Malbork – St John’s Church


   The first parish church in Malbork was built at the end of the 13th century, after receiving town charter in 1276, when the local parish priest Gerardus was also recorded. This church survived until the Thirteen Years’ War, during which in the years 1457-1460 it was destroyed in the siege of the castle and the town. Works on the construction of the late Gothic church began in 1467 and lasted until 1523, although were not finally completed (tower, gable). In 1534, most of the late Gothic diamond vaults collapsed, rebuilt soon after, but in a different form. After a fire in 1668, the church was shortened by one bay, and in 1851 a neo-Gothic sacristy was built. Significant damages hit the building again in 1945, when the town was captured by the Soviet army. The reconstruction was completed in 1955.


   The church was situated in the north-west part of the town, in close proximity to the defensive walls separating the town from the Teutonic Knights castle. After the reconstruction from the 15th century, it had the form of a late-Gothic, squat hall with three aisles of equal height. Originally, the central and southern aisles had six bays, without the chancel separated externally, while the northern aisle had five bays, and on the eastern side it was adjacent to the sacristy. The latter was slightly shorter and lower than the presbytery part of the church. A low square tower with a porch in the ground floor and a timber upper part was added to the southern aisle. The whole church was covered with gable roofs, separate for each aisle.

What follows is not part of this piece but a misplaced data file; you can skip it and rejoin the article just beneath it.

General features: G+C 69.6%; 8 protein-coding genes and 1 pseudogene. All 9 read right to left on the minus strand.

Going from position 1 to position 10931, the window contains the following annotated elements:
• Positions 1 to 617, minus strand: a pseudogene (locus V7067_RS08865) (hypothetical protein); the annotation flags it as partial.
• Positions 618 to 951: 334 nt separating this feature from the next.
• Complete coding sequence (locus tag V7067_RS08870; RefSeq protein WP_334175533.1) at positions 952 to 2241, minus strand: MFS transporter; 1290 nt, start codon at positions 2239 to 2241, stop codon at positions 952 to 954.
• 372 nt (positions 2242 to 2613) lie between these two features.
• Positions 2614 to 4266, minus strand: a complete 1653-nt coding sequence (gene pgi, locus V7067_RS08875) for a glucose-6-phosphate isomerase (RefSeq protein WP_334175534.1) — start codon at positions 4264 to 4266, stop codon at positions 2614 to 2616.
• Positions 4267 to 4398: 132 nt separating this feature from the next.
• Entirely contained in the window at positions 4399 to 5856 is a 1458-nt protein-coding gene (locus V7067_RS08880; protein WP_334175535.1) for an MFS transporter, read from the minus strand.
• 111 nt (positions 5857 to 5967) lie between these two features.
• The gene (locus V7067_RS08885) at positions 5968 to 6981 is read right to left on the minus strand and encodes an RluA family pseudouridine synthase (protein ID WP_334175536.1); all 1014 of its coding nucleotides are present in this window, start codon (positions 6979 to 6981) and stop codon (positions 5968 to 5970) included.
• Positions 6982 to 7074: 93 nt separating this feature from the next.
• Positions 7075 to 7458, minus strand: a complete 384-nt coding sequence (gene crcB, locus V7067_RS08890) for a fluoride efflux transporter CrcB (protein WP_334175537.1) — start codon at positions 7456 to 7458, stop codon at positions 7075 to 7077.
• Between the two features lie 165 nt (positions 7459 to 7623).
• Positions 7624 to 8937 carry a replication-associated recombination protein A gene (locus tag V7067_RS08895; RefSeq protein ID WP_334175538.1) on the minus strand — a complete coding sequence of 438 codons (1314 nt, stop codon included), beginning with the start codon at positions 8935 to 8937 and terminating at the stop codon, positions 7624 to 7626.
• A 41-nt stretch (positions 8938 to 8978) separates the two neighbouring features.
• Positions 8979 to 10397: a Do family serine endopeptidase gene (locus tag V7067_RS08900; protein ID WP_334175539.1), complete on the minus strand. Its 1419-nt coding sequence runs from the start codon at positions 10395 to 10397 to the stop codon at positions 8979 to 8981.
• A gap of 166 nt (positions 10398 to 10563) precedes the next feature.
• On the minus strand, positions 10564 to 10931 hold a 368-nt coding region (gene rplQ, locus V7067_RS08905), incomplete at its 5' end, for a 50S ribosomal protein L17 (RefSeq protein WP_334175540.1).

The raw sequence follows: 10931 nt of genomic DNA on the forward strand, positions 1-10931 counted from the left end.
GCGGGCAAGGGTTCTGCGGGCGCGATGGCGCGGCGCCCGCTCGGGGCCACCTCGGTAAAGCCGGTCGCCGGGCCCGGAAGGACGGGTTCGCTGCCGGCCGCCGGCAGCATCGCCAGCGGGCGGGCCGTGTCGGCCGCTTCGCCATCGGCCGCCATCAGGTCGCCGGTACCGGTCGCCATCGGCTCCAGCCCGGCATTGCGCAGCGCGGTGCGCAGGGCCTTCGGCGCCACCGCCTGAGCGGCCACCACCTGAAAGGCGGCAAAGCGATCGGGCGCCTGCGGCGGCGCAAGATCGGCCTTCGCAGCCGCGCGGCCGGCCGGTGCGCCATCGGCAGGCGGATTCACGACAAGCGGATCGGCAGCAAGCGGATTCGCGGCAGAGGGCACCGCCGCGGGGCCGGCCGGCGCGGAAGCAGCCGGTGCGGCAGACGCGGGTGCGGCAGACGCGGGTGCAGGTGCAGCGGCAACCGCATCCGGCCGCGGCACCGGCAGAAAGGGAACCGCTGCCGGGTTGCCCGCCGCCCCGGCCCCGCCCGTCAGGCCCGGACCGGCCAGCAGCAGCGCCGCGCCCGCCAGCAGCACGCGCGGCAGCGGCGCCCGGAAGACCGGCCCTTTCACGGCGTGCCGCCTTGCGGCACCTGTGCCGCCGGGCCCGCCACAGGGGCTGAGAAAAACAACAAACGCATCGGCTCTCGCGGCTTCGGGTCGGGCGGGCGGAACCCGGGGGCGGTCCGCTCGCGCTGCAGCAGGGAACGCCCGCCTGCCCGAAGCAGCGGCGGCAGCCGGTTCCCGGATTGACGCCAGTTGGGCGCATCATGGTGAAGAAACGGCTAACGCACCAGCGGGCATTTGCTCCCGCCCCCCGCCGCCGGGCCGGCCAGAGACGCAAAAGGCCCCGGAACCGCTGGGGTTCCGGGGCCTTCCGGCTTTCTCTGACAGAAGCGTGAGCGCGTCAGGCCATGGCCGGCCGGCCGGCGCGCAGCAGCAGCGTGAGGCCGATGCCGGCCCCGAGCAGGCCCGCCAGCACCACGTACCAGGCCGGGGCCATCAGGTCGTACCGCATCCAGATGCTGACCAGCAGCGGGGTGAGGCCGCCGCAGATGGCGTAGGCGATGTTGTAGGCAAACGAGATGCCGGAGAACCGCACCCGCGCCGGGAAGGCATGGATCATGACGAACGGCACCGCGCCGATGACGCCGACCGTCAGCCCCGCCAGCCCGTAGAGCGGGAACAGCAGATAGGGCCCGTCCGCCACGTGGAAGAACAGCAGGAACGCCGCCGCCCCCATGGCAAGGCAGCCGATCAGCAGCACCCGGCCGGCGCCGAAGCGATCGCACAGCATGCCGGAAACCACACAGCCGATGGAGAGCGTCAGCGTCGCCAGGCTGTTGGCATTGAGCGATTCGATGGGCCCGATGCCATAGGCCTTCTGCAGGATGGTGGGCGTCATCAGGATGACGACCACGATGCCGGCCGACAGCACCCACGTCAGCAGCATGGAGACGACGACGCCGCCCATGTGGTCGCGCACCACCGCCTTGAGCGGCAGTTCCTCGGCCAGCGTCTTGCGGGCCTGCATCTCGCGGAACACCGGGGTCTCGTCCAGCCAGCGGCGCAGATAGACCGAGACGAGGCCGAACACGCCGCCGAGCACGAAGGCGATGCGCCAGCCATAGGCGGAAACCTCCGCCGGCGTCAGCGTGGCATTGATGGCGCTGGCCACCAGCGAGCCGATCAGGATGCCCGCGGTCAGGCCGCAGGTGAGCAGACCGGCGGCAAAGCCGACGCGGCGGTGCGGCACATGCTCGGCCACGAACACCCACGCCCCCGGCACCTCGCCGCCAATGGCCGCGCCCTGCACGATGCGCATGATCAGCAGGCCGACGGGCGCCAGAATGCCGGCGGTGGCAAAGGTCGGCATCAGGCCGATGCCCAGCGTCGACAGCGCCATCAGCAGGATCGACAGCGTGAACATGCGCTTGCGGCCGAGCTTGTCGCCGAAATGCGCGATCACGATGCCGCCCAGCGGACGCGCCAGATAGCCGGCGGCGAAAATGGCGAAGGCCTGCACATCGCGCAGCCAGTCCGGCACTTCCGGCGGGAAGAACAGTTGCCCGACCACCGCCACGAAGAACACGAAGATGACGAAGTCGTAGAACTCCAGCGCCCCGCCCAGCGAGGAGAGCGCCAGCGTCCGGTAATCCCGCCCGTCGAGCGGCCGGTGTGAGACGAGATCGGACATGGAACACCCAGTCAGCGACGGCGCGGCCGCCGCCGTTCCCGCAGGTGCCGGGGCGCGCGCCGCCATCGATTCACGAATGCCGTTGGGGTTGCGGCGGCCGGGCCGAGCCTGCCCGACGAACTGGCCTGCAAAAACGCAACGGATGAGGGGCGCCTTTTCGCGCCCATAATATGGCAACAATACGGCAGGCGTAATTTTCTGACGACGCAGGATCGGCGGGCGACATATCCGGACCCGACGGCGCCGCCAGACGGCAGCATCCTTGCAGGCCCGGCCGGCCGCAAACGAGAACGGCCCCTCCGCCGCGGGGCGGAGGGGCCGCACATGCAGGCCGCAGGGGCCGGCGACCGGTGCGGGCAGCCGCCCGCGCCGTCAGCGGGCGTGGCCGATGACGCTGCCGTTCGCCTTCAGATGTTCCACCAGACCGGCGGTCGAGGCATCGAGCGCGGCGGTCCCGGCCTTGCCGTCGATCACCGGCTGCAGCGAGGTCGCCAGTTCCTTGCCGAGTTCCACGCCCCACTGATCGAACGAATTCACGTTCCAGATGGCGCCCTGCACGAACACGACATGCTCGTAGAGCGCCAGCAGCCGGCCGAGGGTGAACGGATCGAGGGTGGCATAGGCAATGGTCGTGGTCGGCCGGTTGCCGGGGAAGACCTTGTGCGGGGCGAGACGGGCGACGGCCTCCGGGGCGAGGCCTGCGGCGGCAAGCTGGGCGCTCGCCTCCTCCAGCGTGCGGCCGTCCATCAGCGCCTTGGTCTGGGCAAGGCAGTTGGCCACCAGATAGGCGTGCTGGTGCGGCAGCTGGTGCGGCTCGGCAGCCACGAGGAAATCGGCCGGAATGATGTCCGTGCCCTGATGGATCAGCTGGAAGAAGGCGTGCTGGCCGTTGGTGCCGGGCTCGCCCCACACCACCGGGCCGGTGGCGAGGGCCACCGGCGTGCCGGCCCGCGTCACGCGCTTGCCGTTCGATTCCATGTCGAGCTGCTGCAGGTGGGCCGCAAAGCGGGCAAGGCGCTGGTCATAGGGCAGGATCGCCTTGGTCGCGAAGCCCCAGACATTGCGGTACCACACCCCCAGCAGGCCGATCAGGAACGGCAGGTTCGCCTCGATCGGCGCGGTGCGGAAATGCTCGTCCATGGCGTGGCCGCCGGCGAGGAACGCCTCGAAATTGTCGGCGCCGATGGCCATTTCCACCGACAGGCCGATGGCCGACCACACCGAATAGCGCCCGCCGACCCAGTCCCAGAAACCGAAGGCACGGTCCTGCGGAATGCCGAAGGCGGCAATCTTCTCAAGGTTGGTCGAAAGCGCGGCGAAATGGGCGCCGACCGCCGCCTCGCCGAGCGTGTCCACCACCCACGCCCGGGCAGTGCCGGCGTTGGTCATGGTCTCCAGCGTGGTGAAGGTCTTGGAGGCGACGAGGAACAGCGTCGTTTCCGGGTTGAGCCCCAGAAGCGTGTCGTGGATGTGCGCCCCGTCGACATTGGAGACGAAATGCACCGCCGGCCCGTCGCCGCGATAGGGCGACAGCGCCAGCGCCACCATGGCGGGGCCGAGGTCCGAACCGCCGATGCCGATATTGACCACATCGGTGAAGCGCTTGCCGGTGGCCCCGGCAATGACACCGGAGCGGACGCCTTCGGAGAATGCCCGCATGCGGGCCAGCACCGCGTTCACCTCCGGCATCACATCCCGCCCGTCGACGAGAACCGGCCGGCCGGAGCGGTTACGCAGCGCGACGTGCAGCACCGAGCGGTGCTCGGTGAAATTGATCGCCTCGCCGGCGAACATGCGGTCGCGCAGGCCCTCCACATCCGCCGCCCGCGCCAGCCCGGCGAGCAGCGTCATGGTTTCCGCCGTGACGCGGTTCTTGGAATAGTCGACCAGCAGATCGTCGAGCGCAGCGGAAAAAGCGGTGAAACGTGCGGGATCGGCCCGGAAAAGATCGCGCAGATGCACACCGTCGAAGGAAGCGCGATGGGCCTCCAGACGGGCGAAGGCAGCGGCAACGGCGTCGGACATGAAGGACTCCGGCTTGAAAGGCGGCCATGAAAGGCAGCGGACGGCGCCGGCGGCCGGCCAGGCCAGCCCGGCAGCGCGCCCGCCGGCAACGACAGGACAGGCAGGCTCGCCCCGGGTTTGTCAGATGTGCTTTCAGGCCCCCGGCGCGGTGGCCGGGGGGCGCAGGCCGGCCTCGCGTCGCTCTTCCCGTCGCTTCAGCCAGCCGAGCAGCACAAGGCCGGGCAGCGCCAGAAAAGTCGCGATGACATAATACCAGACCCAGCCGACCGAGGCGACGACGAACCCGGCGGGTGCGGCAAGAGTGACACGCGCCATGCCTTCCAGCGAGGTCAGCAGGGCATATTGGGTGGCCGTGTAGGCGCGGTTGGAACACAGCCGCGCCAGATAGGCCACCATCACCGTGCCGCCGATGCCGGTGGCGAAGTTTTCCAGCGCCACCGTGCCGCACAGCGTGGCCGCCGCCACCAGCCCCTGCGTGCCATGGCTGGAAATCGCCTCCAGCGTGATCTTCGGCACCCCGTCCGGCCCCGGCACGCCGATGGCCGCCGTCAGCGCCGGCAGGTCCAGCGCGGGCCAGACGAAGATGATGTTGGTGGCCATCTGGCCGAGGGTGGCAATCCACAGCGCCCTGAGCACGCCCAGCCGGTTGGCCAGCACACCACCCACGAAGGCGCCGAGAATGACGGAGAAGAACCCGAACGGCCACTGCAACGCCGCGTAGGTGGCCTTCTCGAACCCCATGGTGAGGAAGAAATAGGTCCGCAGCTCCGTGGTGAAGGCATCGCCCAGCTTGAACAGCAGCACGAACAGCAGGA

The church was illuminated by wide, pointed and moulded windows, pierced on each side of the building. The distinguished eastern façade of the church, the most decorative, as it faced the road leading from the town to the castle, was framed by octagonal turrets. It received a two-axis form, fragmented with four twin blendes with ogee arch heads, and was also crowned with a frieze surrounded by a half-shaft shaped brick fittings. Like the other elevations, it was not partitioned with buttresses, which were built inside the church.
   The interior was originally covered entirely with diamond vaults, but after their collapse, the church was covered with net vaults, except for the two eastern bays of the southern aisle with older diamond vaults. In shallow chapels, created in two rows between the buttresses at the southern and northern elevations, cross vaults were most often used. The vault of the church was supported by four pairs of octagonal pillars and eight wall half-pillars, as well as corbels, some of which in the southern aisle received the shape of heads with individualized features.

Current state

   The present church is shorter than the 15th-century building, without the western bay in each aisle. Moreover, in the north-eastern corner, in the place of the dismantled bay, a neo-gothic, rectangular sacristy was placed, and the medieval sacristy was pulled down. All the roofs, vaults of the northern aisle and the timber part of the tower are the post-war reconstruction. The church is equipped with a Gothic baptismal font from the fourteenth century, a stone figure of Saint Elizabeth from around 1410, and a Gothic crucifix from the fifteenth century.

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Architektura gotycka w Polsce, red. T. Mroczko, M. Arszyński, Warszawa 1995.
Herrmann C., Mittelalterliche Architektur im Preussenland, Petersberg 2007.
Rzempołuch A., Kościoły na Warmii, Mazurach i Powiślu, Olsztyn 1991.